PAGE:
To the surprise of the NBA community, the biggest trade on Draft Night for the Indiana Pacers was picking up the 52nd overall pick to select Edmond Sumner, not the much anticipated dealing of documented Laker fan Paul George.
Much of the discussion heading into the NBA Draft was that Indiana needed to move quickly on George, but Kevin Pritchard has opted to remain patient, dodging trade rumors with both the Minnesota Timberwolves and Boston Celtics as he searches for a deal he can live with for the franchise.
"Today we didn't feel like we can get a deal done. I'm confident we can in the future." - @PacersKev— Indiana Pacers (@Pacers) June 23, 2017
Indiana entered the draft swirling with rumors involving George and the Timberwolves, a deal that ultimately moved away from the Pacers in favor of Jimmy Butler and the Chicago Bulls, parting with Zach LaVine, Kris Dunn, and the 7th overall pick. Whether Tom Thibadeu’s familiarity with Butler, the uncertainty of George’s commitment, or Chicago’s willingness to add their own first rounder into the mix, Indiana was left out of one opportunity, though another opened up shortly after.
With Butler off the market, Boston appeared ready to talk on George, but despite significant discussion, the two teams ultimately remained too far apart on a deal, with talks dying about 90 minutes into the draft. Beyond that, even the trade discussions with the Los Angeles Lakers dried up among the much discussed 27, 28, and Julius Randle/Jordan Clarkson deal, as the Lakers dealt the 28th pick to the Utah Jazz.
Though moving George for draft picks in tonight’s draft would have been an ideal situation, Pritchard’s floundering leverage appeared too much to overcome in regards to a deal that gives Indiana a chance to see a future in George’s departure, rather than settling for a deal that gives the Pacers assets that won’t work for them long term.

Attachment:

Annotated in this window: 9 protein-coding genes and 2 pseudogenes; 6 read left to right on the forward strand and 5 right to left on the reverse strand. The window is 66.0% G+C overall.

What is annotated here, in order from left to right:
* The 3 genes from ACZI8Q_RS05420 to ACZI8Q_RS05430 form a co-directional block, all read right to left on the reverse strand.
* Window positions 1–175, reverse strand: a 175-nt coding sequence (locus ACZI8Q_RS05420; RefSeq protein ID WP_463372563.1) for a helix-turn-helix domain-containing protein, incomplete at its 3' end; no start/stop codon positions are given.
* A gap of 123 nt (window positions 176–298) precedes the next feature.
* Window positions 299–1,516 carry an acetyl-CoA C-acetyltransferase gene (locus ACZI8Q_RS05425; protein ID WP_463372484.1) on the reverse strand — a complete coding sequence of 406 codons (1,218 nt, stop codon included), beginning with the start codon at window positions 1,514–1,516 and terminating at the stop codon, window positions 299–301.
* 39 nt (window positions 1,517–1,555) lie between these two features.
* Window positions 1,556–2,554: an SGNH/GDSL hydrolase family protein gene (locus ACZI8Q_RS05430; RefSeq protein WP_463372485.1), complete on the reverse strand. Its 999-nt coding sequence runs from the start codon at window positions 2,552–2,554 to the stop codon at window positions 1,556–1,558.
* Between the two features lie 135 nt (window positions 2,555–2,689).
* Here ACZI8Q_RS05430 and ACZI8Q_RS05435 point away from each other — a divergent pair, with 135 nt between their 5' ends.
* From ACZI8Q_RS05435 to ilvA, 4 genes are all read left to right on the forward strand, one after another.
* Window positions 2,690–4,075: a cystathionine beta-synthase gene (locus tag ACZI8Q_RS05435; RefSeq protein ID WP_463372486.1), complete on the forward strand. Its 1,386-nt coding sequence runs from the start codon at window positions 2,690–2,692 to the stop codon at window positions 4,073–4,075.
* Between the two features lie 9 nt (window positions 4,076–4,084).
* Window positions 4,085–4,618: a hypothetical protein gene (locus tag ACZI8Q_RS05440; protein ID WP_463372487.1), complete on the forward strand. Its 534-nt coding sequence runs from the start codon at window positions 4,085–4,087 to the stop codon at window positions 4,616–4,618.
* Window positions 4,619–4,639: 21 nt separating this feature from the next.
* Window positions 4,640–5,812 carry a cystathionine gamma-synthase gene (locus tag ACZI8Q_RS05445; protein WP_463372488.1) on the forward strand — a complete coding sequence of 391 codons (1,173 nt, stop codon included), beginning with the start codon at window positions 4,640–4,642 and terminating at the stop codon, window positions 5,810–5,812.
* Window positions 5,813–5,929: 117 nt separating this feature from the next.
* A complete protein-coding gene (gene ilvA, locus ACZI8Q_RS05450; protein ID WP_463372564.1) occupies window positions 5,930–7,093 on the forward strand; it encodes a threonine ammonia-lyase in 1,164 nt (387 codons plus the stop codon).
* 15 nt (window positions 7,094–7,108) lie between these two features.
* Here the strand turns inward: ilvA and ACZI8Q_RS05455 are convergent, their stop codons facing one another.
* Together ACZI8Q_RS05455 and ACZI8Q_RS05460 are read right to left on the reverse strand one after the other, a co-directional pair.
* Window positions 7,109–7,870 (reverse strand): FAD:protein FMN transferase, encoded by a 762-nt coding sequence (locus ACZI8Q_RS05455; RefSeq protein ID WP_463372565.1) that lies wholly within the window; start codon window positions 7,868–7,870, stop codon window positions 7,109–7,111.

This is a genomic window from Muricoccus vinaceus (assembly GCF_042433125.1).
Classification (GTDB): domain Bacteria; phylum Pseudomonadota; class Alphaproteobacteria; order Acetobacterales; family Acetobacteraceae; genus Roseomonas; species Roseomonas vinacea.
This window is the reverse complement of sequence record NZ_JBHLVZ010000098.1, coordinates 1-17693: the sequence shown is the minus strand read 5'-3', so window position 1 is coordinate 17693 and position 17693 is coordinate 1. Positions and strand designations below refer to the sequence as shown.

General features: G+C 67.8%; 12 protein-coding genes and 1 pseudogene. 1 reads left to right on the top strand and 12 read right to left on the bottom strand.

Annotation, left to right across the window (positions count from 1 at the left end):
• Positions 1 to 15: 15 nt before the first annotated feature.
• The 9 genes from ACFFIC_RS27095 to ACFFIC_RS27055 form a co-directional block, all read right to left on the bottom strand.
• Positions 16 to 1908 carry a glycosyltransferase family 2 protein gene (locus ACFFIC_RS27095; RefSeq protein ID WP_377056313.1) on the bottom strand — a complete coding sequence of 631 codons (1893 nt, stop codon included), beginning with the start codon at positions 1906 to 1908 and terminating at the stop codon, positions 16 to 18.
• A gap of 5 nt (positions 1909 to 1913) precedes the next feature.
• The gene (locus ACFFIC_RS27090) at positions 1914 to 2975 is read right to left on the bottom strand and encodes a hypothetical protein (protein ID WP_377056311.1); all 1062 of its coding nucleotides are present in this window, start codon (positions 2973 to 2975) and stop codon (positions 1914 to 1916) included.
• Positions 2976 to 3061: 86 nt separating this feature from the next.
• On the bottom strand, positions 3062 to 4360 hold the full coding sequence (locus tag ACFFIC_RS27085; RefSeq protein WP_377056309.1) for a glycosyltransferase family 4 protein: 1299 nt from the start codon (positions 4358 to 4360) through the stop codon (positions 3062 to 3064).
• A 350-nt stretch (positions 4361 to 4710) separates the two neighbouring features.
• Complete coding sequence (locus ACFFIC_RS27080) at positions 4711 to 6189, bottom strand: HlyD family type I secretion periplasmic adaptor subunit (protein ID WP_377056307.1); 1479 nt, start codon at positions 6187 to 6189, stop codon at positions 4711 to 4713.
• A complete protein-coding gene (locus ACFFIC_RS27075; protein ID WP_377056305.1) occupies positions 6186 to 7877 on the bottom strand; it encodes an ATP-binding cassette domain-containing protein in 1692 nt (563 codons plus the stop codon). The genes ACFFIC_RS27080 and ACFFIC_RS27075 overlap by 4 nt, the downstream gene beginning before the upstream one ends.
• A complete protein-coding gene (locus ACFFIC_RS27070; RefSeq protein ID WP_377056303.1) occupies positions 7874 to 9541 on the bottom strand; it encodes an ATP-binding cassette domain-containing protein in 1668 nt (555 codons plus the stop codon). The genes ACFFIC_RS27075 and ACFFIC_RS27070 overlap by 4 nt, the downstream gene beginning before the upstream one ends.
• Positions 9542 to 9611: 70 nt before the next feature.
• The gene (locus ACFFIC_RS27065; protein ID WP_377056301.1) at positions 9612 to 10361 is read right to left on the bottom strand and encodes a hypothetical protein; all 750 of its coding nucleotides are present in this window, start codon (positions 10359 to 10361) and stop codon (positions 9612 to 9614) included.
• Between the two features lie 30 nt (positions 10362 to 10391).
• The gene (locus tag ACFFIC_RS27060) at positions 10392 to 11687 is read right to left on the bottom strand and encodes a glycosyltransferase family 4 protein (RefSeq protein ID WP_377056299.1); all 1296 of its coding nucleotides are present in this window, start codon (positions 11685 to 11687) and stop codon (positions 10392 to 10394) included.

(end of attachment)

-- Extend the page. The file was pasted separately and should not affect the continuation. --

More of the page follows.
Despite a potential media circus as the league pushes forth towards the start of free agency on July 6, it is important to squeeze as much out of a bad situation as possible. As Pritchard stated in reference to George, “We didn’t put ourselves in this situation - he did,” which is mostly true, at least explicitly regarding the leverage killing Lakers talk, not so much the actual team building aspect of the Pacers the last two years.
"I know it's not ideal. But we didn't put ourselves in this situation - he did."— Miller Time Podcast (@MillerTimePod) June 23, 2017
- Pritchard on Paul George
That said, it’s still not entirely clear what direction Indiana will look to go in a post-George era, but if Pritchard’s quote on Jeff Teague is any indication, the search for the best offer may mean different things between the Indiana front office and the fans’ wish for a rebuild. This not only keeps George a Pacer or the time being, but it also creates an extra fun layer of uncertainty in how Pritchard will define “coming out all right.”